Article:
Our Conversation Series features intimate interviews with leading experts from around the world: collectors, curators, artists, gallerists, and museum directors.
I am Alice Mong. I am the Executive Director of Asia Society Hong Kong Center. Asia Society Hong Kong Center has been in Hong Kong since 1990, and we are one of the premiere hubs of art and cultural, business and policy educational organisation here in Hong Kong.
What is Asia Society’s link with art?
We really now have a gallery space, that we can really fulfill the mission of Hong Kong’s place in the global art market, art space. Unlike New York, we are not a museum, we are a gallery space, but what we’ve been able to do similar to our colleagues in New York is put together really groundbreaking unique exhibitions for the Hong Kong audience.
Could you share with us some highlights of the gallery?
Just this past year, 2014, we were able to do three really groundbreaking exhibitions. The first one in 2014, we worked with the Italian Brera Gallery from Milan, bringing here to Hong Kong first time ever a masterpiece by the famous Italian artist Caravaggio. And then we were able to partner with Chinese contemporary artist Xu Bing to have mounted his first solo exhibition here in Hong Kong. Then we concluded 2014 with this wonderful ‘Temple, Scrolls, and Divine Messengers’ [exhibition], which featured two really rare artifacts that rarely leave Israel.
How do not-for-profit art spaces help shape the Hong Kong art scene?
Even if you just have an art market, I think the art world is very two dimensional. You need a vibrant non-profit like Asia Society Hong Kong, Asian Art Archive, Para Site. You need the parallel to that. And if you think about it, these organisations are also supported by artists, by collectors, by galleries. Without their support, I think we would not be able to exist. So you need both to have a vibrant cultural city.
What is the place of Hong Kong globally as a cultural hub?
I think Hong Kong is coming up. I don’t think Hong Kong is there yet, like New York and London. But if you look at New York and London, it took them over a hundred years, almost two hundred years to get to where they are. So for Hong Kong, we are seeing the creative talents these days. I think twenty years ago, I’m not sure we would have seen. I know twenty years ago when I lived here, there weren’t that many people who thought that they could become an artist that could earn a living being an artist. So you see that now, and I think in another decade, I really do think that Hong Kong is going to be up there with New York, London, Tokyo and other cities. It’s not there yet, but I think, for example, whether it’s Art Basel Hong Kong or whether it’s M+, all the plans that we are hearing right now will help Hong Kong to become a very important art and cultural center in the next decade.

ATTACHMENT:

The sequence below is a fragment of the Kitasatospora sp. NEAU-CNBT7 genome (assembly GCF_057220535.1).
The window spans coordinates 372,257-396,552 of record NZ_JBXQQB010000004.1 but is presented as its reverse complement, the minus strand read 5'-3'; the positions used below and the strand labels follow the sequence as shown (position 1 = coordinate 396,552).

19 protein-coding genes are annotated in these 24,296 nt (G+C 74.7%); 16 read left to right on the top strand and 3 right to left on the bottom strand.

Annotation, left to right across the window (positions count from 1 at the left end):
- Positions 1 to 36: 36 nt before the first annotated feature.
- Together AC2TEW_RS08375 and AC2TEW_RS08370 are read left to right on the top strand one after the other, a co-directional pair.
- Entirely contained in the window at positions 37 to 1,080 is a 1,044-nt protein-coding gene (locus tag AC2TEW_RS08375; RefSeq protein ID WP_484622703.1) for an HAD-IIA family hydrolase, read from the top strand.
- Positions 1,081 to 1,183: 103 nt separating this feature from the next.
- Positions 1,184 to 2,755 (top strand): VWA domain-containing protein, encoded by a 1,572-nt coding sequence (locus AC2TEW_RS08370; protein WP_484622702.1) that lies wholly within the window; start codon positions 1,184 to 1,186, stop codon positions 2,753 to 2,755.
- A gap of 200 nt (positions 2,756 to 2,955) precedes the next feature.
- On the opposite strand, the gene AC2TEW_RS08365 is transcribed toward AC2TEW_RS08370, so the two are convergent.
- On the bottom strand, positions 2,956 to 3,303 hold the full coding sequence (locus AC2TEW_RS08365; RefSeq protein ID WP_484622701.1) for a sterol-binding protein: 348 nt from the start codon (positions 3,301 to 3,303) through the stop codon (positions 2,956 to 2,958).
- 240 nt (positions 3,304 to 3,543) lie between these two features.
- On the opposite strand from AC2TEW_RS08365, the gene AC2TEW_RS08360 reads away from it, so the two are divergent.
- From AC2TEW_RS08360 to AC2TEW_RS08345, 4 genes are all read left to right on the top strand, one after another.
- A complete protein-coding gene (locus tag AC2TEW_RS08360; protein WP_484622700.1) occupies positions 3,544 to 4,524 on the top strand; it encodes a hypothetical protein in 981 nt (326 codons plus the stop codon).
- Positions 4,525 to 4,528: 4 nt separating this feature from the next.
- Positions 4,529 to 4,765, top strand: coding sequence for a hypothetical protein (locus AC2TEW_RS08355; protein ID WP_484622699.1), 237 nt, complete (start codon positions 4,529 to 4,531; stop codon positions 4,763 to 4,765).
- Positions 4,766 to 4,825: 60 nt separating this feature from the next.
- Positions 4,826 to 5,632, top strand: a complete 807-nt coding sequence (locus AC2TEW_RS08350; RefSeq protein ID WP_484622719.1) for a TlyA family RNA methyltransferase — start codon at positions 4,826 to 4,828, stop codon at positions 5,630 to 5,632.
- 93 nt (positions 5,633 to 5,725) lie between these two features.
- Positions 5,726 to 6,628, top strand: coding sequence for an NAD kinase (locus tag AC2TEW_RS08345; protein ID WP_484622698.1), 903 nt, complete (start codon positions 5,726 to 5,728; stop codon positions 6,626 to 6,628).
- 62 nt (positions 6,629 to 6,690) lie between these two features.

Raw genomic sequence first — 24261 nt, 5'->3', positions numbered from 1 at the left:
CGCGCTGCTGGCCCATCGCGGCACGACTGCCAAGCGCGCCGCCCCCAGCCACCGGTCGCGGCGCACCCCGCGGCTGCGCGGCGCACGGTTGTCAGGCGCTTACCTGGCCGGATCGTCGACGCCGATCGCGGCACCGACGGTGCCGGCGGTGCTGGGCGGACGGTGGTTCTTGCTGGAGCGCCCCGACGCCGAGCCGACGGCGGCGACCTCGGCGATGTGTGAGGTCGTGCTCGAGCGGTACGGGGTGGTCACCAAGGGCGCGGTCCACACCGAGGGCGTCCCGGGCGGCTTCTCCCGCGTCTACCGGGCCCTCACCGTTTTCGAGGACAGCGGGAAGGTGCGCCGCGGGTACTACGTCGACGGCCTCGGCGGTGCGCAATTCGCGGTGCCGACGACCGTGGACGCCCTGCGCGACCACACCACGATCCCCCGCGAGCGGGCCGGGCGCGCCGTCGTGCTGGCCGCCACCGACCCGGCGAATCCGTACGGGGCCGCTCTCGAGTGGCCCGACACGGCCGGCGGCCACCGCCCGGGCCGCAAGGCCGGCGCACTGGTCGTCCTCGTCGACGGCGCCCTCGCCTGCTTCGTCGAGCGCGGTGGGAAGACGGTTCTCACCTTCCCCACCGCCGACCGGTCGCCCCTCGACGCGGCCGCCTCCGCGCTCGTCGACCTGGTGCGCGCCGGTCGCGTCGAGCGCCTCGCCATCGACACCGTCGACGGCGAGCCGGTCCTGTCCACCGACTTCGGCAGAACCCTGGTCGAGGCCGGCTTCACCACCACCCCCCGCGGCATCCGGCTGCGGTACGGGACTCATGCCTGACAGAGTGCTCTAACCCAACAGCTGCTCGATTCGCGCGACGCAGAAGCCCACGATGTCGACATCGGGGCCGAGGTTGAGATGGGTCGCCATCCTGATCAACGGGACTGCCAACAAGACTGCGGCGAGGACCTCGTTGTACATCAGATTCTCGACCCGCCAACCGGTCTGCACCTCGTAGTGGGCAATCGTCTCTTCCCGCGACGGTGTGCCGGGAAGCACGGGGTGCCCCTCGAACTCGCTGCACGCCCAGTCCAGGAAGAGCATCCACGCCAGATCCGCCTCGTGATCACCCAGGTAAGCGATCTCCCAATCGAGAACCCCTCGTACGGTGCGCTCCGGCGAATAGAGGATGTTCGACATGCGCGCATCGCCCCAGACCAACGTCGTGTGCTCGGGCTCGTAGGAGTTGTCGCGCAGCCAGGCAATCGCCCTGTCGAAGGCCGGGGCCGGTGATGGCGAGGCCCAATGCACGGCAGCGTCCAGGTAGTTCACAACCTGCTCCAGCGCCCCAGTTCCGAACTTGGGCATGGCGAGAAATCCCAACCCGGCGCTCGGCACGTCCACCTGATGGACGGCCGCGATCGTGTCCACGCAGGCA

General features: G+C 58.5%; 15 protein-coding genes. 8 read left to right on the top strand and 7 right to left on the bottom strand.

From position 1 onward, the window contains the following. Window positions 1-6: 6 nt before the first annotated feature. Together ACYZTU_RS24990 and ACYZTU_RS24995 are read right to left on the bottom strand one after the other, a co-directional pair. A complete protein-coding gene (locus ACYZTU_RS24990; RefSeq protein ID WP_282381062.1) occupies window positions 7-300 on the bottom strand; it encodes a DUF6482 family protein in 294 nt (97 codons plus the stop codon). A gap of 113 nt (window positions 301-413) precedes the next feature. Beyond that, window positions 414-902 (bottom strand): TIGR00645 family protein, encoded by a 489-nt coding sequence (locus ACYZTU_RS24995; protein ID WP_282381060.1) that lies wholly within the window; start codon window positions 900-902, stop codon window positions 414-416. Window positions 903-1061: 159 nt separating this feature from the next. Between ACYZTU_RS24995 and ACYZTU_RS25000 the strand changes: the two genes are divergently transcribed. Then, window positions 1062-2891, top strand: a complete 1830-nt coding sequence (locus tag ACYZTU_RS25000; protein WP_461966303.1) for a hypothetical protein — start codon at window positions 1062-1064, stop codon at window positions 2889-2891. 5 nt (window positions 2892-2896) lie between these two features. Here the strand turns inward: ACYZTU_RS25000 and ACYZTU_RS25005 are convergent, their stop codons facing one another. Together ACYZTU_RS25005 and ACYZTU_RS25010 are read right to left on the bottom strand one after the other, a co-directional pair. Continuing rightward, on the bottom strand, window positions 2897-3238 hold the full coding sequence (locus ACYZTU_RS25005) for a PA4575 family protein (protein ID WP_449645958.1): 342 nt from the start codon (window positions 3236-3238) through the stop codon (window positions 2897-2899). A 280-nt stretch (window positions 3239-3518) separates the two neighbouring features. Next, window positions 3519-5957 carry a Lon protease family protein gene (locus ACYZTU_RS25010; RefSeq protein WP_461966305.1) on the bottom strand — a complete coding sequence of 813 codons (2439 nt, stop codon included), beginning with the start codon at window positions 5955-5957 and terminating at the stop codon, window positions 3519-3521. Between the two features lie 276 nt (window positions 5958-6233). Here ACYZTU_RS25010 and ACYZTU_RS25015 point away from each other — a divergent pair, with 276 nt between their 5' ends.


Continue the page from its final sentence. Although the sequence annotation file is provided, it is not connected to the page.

What do you think of the sharp growth of private museums in China?
The private museum is a really interesting phenomenon. But again it’s not unique. Many of the museums I think in the Unite States and Europe started off as private museums. And whether the families, or foundations, or other corporations will help support it eventually, that remains to be seen. These private museums are all relatively new. I think they all came up within the last couple of years. I think they can sustain themselves if they start thinking about creative exhibitions and creative programming. It’s one thing to build a museum and you have the artwork there, and people come to see it once. But how do you get them to come back? I think depending on the vision of these individual founders of these private museums. I think some will survive really well, and I’m not sure some will. Not all of them will survive equally well.
Any views or opinions in the post are solely those of the authors and do not necessarily represent the views of the company or contributors.
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